And that’s because making these types of events happen is not all there is to it. Once an event or interview is set up, there’s a lot more work to be done – booksellers want display copies, giveaways, and sometimes even food and drinks supplied for their events, and most of them expect the author to fill the seats with attendees.  Likewise, other venues where authors appear (whether it be a library, a museum, a church, a specialty store, or a professional organization luncheon) often hold the same expectations. And even bloggers expect review and giveaway copies, along with the promise that the author will share the blogger’s link on social media sites.

This means that authors have a continued role to play once their publicists book gigs for them. Yes, getting the bookseller, producer, or venue host to say yes is the first step (and oftentimes a big one, depending on the importance of the event to the author), and yes, some events, blog posts, and interviews bring their own viewers. But, in most cases, the work isn’t finished with the confirmation. In addition to showing up (which requires a certain amount of preparation in itself), authors can expect to provide all the amenities for the event including, in many cases, the attendees.

But it’s not fair, authors say – I have to write the book, hire a publicist, pay a lot of expenses, and then I’m supposed to fill the room, too?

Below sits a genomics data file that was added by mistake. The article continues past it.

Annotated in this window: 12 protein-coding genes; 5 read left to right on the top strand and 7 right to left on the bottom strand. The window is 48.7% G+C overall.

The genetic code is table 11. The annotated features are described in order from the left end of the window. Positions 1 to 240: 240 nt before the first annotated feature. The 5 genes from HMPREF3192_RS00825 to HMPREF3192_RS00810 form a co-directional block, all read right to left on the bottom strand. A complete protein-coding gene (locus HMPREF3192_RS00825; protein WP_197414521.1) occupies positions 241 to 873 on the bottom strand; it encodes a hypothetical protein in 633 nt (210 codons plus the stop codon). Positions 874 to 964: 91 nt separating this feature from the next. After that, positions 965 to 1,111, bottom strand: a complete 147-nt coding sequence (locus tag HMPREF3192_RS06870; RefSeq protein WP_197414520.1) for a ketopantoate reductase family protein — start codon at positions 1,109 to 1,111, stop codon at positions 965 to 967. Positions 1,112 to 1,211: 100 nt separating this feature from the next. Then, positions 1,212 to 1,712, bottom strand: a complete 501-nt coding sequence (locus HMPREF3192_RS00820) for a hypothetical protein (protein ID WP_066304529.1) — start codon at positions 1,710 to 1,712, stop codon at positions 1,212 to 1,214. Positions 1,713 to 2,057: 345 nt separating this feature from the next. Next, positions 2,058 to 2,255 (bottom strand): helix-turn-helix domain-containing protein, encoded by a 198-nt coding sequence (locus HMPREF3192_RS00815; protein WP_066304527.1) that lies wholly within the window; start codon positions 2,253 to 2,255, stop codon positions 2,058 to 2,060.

The answer is a resounding yes – your publicist and the venue host can do a good portion of the promoting leg-work for you but, in general, the events your publicist sets up for you will only be successful if you follow through.

But where do I find people to attend my events? authors ask.  Many authors are reluctant to go back to their friends and family members who have already been asked multiple times to buy books and attend signings. But there are other ways to promote an event – here are some to consider:

• Think outside the friends and family box – post notices at work, school, church, book clubs, etc. Hand them out to your fellow yoga classmates, post them at the grocery store and coffee shop near you, and keep them handy when traveling, so you always have one to give to a potential attendee.
• Offer incentives for people to come – free food, drink, giveaways, etc., can often be a motivator for those who are considering attending an event
• Place notices in local media online calendars
• Send out press releases to local media and schedule interviews prior to the event
• Announce events on social media sites
• Blog about your upcoming events – share some insights into what you plan to do there or what the event means to you
• Promote your event or interview at related group meetings and on social media sites where you and your books’ content would be of interest
• List event dates and times prominently on your blog and website